Why the NBA is Broken: A Conspiracy Theory Involving Elite Players and Free Throws

It looks like we’re right in the middle of the NBA playoffs, and to this point, they’ve been exceptionally good. A bunch of close games so far and even a handful of truly surprising upsets. In terms of games that are consistently competitive, this year is unlike any that I can remember.

But this post isn’t about how much fun the NBA is right now. It’s about the biggest reason to call the NBA unwatchable right now. As far as I’m concerned, it’s the only reason not to watch the NBA in the regular season too, but it seems to me like it’s been way worse in the playoffs: the officiating is different for every player based on how important they are to the league.

You may have read on this blog that I’m not really into starting conspiracy theories, but I think it’s generally understood among anyone who follows the NBA with any sort of regularity that the big name players get calls that other players don’t. In these playoffs, it seems to me like some of those players are getting so many advantageous calls that it’s entirely changing the game.

For the purpose of keeping things simple and focused on actual data rather than speculation, I’ll keep this blog post centered on the personal foul calls involving the big-name players. Primarily, how many free throws these guys get to shoot.

Dwight Howard might be Super at other things, but this one is probably landing in the stands.

Just who am I talking about when I refer to this short list of NBA superstars that are important to the league? Good question. I’ll let the regular season free throw attempts per game decide that. If you line up the entire league from most FTA per game to least, there is a noticeable break between the top 12 and the rest of the field. There is a pretty regular distribution among the rest of the field, but there is a gap of half a shot per game between Kevin Love at 12 (6.8 FTA) and a group of guys at 13 (6.3).

In terms of raw free throws attempted, the same 12 players are at the top, with Love losing some ground because of games he missed. There are 11 players who shot more than 500 free throws in 2010-2011, the obvious outliers in an otherwise normally distributed field. Those 11 players are (thanks to espn.com for the stats):

Dwight Howard — 916 FTA, 11.7 per game
Blake Griffin — 695 FTA, 8.5 per game
Kevin Durant — 675 FTA, 8.7 per game
Kevin Martin — 669 FTA, 8.4 per game
LeBron James — 663 FTA, 8.4 per game
Dwyane Wade — 652 FTA, 8.6 per game
Russell Westbrook — 631 FTA, 7.7 per game
Carmelo Anthony — 605 FTA, 7.9 per game
Amare Stoudemire — 597 FTA, 7.7 per game
Kobe Bryant — 583 FTA, 7.1 per game
Derrick Rose — 555 FTA, 6.9 per game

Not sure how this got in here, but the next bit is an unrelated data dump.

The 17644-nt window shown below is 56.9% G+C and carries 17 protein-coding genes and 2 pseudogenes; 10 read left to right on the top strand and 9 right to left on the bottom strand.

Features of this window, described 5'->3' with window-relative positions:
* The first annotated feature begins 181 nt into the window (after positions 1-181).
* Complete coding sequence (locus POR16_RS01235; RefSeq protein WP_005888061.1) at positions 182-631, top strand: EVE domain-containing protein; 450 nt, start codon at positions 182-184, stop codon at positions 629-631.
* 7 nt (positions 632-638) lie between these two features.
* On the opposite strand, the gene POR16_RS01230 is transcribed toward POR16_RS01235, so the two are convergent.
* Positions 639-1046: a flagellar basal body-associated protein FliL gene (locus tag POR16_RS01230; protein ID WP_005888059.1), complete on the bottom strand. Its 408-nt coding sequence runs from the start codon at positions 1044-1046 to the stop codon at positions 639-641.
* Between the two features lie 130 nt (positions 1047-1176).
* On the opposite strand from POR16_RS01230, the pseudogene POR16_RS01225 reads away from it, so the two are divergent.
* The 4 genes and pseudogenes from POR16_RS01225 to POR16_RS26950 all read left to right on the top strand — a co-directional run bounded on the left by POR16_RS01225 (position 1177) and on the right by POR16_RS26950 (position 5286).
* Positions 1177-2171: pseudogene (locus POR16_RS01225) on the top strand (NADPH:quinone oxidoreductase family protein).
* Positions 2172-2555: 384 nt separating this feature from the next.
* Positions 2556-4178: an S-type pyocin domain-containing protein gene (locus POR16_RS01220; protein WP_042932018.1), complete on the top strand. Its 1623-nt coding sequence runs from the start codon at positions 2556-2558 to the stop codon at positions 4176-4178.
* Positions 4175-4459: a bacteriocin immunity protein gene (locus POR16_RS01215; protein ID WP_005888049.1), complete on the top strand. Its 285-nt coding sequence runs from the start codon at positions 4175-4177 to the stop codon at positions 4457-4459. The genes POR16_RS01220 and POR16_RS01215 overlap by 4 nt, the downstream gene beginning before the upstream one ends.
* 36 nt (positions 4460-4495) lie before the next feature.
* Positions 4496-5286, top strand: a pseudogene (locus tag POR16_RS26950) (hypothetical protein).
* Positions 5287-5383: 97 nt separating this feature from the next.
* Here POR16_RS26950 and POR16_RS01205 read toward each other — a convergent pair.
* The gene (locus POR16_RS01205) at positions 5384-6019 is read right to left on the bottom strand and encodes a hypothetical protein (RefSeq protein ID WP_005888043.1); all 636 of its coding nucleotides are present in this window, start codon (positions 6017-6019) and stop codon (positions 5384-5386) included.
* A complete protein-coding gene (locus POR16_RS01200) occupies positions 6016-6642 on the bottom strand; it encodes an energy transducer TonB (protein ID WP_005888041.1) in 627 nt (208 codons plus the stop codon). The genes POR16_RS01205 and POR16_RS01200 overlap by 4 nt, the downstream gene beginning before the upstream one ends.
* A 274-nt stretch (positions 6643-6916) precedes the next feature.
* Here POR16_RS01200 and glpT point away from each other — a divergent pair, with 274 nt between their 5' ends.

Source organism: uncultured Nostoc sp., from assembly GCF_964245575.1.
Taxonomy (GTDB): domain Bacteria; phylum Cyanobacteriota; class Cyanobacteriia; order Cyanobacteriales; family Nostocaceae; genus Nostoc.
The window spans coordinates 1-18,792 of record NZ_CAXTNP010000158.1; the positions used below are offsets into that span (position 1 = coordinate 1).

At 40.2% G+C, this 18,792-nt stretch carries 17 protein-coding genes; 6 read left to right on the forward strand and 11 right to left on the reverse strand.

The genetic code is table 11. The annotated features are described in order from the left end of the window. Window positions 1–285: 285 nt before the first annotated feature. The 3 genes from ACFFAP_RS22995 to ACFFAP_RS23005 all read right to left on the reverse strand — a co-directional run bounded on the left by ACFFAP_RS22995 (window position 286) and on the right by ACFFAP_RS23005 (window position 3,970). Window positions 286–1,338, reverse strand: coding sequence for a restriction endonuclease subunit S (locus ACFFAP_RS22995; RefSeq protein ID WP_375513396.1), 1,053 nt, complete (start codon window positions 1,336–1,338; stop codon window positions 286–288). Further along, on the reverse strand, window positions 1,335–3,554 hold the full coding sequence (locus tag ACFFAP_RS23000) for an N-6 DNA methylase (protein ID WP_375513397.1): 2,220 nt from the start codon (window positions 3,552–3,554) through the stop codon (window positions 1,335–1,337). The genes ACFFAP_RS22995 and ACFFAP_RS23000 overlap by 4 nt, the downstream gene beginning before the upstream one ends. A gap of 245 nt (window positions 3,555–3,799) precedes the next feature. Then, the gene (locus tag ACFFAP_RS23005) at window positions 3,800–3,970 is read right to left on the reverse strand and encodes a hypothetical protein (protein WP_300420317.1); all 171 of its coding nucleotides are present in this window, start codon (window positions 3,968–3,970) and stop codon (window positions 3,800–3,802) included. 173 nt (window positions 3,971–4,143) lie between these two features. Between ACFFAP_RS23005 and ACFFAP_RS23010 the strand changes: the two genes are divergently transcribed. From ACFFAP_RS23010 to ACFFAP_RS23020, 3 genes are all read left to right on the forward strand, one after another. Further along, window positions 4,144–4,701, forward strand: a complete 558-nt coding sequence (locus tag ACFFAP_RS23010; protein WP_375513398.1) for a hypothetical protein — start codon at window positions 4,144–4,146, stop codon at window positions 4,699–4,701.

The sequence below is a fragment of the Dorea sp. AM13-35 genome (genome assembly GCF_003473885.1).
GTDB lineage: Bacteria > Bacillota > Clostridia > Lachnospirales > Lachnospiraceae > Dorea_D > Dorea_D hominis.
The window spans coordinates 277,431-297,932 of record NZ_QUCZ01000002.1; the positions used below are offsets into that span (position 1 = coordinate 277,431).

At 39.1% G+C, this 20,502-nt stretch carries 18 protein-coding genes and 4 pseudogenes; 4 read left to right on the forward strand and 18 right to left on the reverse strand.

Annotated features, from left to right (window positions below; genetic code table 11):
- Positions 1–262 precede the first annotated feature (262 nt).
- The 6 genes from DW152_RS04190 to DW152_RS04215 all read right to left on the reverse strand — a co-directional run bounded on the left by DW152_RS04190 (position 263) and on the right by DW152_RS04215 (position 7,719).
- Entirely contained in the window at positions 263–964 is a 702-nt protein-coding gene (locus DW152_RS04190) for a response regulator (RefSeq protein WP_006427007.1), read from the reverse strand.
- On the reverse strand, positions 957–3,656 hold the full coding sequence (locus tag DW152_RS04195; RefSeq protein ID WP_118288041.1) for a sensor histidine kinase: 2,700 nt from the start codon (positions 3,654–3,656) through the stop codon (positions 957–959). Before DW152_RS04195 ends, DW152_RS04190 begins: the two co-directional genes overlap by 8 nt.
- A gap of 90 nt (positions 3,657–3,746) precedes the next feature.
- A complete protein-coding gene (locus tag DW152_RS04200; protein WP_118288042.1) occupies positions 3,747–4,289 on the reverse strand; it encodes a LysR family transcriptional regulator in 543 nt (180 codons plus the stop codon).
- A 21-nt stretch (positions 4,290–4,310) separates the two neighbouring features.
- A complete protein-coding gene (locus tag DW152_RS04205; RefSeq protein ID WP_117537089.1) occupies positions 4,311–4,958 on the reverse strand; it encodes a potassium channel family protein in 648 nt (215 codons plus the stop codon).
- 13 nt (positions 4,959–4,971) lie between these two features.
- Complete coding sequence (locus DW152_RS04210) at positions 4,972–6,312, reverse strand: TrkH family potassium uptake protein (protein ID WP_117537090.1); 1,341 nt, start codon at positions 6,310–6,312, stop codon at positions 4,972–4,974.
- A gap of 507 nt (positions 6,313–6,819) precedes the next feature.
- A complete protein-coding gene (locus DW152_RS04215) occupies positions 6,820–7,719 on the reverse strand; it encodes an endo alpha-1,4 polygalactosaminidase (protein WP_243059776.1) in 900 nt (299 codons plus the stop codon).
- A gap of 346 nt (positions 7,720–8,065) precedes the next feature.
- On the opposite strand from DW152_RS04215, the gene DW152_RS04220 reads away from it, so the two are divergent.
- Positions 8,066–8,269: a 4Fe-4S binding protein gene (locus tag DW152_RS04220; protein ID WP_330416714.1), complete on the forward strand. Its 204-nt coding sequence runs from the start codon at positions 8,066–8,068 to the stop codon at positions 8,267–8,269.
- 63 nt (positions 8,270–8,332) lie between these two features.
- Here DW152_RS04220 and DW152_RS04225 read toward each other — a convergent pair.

Dwight Howard (.596) and Blake Griffin (.642) may lead the league because they’re poor shooters and other teams are fouling them strategically, but if you were to put together a list of the 11 most important players in the NBA, this group wouldn’t be too far off.

Carmelo and Amare are good, but the Knicks are too bad for it to matter.

I don’t have any problem saying that these 11 players are among the best in the league, certainly in terms of scoring ability, but to compare these guys from the regular season to the playoffs only works if they made the playoffs, so I’m going to throw out Griffin and Martin. That gives us nine players to watch.

In all of the cases except for the two Knicks players, these guys are on favored teams (1-4 seeds). This means that they will be playing the first two playoff games at home, where officiating will likely benefit them a little extra.

Since those nine guys play in only 6 of the 8 series, I’ll also throw in the top free throw shooters from the other two series — Dirk Nowitzki and Manu Ginobili. This will make sense if we want to get all the playoff action involved.

Below is a chart that lists the free throw attempts of the original nine players plus the two I threw in to compare how many free throws they shot on average in the regular season to how many free throws they are shooting in the postseason. It’s pretty basic stuff.

Player Regular Season FTA Playoff FTA (through 2 games) Percent Differential
Dwight Howard

11.7

22, 19 +75%
Kevin Durant

8.7

15, 7 +26%
Dwyane Wade

8.6

8, 7 -13%
LeBron James

8.4

14, 10 +43%
Carmelo Anthony

7.9

4, 11 -5%
Russell Westbrook

7.7

5, 4 -42%
Amare Stoudemire

7.7

6, 2* -48%
Kobe Bryant

7.1

8, 8 +13%
Derrick Rose

6.9

21, 13 +146%
Dirk Nowitzki

6.1

13, 17 +146%
Manu Ginobili

5.1

DNP, 13 +156%

* Stoudemire only played 18 minutes in this game and left in the second quarter with back spasms. None of his stats from this game should be considered full game stats.